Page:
Robert Kuttner

Robert Kuttner is co-founder and co-editor of The American Prospect, and professor at Brandeis University's Heller School. His latest book is Debtors' Prison: The Politics of Austerity Versus Possibility. He writes columns for The Huffington Post, The Boston Globe and the New York Times international edition. 

Recent Articles

Glass Ceiling and Class Ceiling: Can Hillary Smash Both?

To win in November, Clinton will need to put pocketbook issues front and center.

AP Photo/Andrew Harnik, File
AP Photo/Andrew Harnik, File In this July 30, 2016 file photo, Democratic presidential candidate Hillary Clinton speaks in Youngstown, Ohio. A version of this story appeared at The Huffington Post . B ernie Sanders might be the best thing that ever happened to Hillary Clinton. I don’t just mean persuading most of his delegates not to walk out. Think about it. Without the Sanders campaign, Clinton would be running mainly on three things—her exceptional experience, her breakthrough status as the first woman president, and her embrace of the cultural left that so dominated the Democratic National Convention. All three elements have as many negatives as positives. Clinton may be the most qualified candidate ever to run for president, but her experience includes some awkward baggage. The first potential woman president runs into headwinds of misogyny, personified by Donald Trump. And the cultural left risks alienating as many voters as it mobilizes. What Sanders added was to push Clinton...

Democratic Unity: The Very Tricky Case of Trade

Bill Clark/CQ Roll Call via AP Images
Bill Clark/CQ Roll Call via AP Images Delegates supporting Bernie Sanders wave TPP signs during opening proceedings at the Democratic National Convention in Philadelphia on Monday, July 25, 2016. dem_convention_icon.jpg T he unity on display at the Democratic National Convention both Monday and Tuesday nights was nothing short of remarkable. Bernie Sanders has been a radical insurgent all of his political life. He defined himself a democratic socialist and political independent because he could not stomach the corporatized Democratic Party epitomized by the Clintons. Yet Sanders, working the caucuses, spent his political capital quelling the same radical energy that he had inspired—in favor of unity behind Hillary Clinton. By Tuesday night, he could move the nomination of his rival by acclamation, and the handful of boos from his own hard-core were all but inaudible. Did Sanders sell out? I don’t think so. As a real world politician who knew that Hillary’s nomination was inevitable,...

Now Comes the Hard Part

AP Photo/John Locher
AP Photo/John Locher Former Democratic Presidential candidate, Senator Bernie Sanders walks off the stage after speaking to delegates during the first day of the Democratic National Convention in Philadelphia, Monday, July 25, 2016. dem_convention_icon.jpg T o appreciate the surprising success of opening night at the Democratic National Convention, it helps to appreciate the multiple, overlapping pieces of theater being staged. On one level, party leaders were speaking to the country—to the national audience beyond the hall—drawing the contrast between Hillary Clinton and Donald Trump, and not incidentally the contrast between the two parties. On that level, Monday night came off well. The Democrats showed that they can behave like grown-ups. They demonstrated how grown-ups deal with the difficult challenge of party unity when the candidate who won the hearts of the party base was a near miss. They demonstrated that they are serious about the multiple challenges afflicting the country...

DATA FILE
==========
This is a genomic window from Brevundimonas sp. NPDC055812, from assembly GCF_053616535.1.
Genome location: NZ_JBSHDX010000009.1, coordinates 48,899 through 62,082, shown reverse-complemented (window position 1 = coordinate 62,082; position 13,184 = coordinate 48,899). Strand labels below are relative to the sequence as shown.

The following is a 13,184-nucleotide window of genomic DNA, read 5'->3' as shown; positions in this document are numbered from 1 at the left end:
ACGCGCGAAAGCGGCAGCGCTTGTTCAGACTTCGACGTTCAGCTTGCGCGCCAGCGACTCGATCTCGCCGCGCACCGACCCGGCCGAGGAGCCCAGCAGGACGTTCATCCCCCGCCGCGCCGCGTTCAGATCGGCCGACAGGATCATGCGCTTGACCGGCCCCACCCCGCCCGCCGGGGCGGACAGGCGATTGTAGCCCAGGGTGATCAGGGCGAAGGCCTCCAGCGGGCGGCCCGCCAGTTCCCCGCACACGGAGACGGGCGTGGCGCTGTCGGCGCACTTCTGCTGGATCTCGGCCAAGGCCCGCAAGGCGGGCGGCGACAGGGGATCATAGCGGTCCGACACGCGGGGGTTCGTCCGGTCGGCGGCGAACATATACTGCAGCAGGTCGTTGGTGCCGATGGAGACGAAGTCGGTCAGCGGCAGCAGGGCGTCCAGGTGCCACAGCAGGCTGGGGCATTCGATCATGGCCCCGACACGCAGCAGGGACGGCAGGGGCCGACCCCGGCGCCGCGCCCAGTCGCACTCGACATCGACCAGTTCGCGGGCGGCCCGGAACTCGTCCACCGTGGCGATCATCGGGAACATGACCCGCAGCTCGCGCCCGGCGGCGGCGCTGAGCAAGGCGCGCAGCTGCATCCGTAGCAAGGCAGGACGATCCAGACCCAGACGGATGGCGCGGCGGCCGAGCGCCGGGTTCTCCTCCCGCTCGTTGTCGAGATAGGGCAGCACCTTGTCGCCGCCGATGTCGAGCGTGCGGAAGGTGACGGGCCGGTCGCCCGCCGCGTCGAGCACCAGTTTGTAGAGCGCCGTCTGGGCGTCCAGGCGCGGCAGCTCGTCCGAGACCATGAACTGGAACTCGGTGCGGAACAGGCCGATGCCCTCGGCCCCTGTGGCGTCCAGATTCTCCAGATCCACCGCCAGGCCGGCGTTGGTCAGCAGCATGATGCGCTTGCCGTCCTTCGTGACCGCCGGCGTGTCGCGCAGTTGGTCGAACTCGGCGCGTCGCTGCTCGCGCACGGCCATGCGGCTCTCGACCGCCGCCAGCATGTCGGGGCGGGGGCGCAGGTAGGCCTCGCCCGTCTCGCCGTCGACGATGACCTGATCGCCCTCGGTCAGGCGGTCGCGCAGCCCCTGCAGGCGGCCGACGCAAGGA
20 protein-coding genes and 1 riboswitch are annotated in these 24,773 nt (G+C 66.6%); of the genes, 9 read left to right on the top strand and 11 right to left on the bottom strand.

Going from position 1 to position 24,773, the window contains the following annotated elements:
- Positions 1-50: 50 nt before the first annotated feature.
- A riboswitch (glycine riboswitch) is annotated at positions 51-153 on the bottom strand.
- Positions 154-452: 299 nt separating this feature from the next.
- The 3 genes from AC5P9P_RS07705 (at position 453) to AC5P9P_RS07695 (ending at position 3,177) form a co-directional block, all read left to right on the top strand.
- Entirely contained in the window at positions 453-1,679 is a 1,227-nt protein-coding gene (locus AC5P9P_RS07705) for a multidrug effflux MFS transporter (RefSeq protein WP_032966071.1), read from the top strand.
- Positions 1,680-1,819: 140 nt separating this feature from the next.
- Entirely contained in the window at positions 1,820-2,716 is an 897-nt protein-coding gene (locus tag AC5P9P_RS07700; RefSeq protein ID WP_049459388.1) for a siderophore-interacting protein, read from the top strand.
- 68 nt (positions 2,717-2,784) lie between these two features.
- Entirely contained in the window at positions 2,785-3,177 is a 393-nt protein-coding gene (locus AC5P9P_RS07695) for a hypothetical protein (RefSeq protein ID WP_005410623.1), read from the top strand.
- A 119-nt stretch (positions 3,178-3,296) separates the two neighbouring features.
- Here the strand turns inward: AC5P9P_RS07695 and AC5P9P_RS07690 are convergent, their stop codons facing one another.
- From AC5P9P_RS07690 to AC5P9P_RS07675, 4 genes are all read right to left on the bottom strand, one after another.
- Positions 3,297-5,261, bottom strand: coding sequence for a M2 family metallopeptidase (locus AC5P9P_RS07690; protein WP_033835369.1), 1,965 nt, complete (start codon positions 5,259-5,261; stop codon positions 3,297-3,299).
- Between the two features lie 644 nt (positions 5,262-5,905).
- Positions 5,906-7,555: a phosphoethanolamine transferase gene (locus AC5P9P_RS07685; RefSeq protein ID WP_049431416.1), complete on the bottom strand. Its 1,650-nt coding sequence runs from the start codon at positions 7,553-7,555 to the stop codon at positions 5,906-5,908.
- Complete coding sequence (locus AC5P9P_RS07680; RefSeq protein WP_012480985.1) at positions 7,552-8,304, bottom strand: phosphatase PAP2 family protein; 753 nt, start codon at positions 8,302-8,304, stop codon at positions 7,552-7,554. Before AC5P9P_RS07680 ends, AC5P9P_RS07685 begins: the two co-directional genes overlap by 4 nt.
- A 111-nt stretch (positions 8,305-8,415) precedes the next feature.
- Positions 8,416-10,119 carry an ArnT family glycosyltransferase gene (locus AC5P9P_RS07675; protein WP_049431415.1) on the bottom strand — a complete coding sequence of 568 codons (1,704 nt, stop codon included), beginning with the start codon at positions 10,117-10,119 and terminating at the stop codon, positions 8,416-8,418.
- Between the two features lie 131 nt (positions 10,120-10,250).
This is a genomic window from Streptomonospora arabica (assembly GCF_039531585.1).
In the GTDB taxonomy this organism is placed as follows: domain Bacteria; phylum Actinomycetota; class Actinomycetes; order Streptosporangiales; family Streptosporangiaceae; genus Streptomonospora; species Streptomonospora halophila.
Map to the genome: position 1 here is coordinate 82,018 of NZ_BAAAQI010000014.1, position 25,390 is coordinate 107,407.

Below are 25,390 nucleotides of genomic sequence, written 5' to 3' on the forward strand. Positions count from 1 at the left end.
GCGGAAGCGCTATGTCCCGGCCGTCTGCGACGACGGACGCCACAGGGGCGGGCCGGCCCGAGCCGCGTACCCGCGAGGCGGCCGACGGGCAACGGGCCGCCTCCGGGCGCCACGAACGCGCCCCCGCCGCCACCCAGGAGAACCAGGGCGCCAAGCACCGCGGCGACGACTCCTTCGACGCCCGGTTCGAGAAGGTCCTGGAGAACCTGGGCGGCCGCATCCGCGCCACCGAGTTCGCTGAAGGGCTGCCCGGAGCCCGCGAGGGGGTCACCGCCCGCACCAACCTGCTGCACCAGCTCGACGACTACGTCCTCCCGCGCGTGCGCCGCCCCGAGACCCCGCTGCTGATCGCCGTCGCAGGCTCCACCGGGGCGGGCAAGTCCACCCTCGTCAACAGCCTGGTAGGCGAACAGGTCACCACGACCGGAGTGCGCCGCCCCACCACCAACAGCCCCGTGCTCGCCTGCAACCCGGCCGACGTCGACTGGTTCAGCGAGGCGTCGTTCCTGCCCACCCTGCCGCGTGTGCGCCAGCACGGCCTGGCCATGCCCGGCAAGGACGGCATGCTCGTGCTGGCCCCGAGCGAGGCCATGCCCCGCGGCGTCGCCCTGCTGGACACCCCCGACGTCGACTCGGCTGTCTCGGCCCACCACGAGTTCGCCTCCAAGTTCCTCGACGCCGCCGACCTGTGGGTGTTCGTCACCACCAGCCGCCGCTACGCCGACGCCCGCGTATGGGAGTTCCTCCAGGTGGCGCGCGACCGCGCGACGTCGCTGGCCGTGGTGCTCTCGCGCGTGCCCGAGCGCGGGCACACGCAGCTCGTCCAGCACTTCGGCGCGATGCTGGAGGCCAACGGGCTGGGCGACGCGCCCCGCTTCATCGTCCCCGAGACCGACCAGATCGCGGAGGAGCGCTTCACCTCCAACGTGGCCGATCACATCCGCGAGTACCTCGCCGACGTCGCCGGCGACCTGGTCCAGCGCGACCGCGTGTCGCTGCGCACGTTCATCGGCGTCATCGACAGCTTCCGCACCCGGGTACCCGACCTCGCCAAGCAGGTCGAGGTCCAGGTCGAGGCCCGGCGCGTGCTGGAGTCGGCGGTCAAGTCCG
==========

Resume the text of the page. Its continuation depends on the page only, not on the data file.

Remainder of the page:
Hillary Clinton and the Obama Legacy

AP Photo/Susan Walsh
AP Photo/Susan Walsh President Barack Obama and Democratic presidential candidate Hillary Clinton wave following a campaign event at the Charlotte Convention Center in Charlotte, North Carolina, Tuesday, July 5, 2016. B arack Obama took office convinced that he could bridge differences. As he begins his final six months, we are a nation of groups more divided than ever by separate worlds of pain and grievance. How much of this is Obama’s fault? What might he have done differently? What sort of legacy will he pass along to Hillary Clinton, assuming that she can defeat Donald Trump? And can she defeat him? I’ve been watching what has to be the best documentary on the Obama years, Norma Percy’s four-part Inside Obama’s White House , which was produced for the BBC and ran on British TV in March and April. In a calamity of errors, the documentary ran on Al-Jazeera America four days before the channel closed down, got no publicity, and is almost unknown in the U.S. It may yet run elsewhere...

Donald Trump’s Star of David

(Photo: AP/John Minchillo)
(Photo: AP/John Minchillo) GOP presidential candidate Donald Trump speaks at a rally in Cincinnati on July 6, where he criticized his campaign's decision to remove the Star of David from a tweet. T he most chilling words in the Hebrew Bible are the ones from Exodus, spoken every year as part of the Passover Seder: Now there arose a new king over Egypt, who knew not Joseph. For nearly 6,000 years, Jews have survived as outsiders in strange lands (and often have not survived) because shrewd Jewish leaders made alliances with local potentates. From Biblical times to Bismarck, Jewish leaders protected their people by serving as intimate counselors and financial advisers to princes and emperors. They learned the language, the culture, and the commerce, better than the locals. They behaved well. When the story ended badly, as if often did, invariably a new king had arisen, who knew not Joseph. Is Donald Trump potentially such a king? As the world knows, Trump tweeted out an image of Hillary...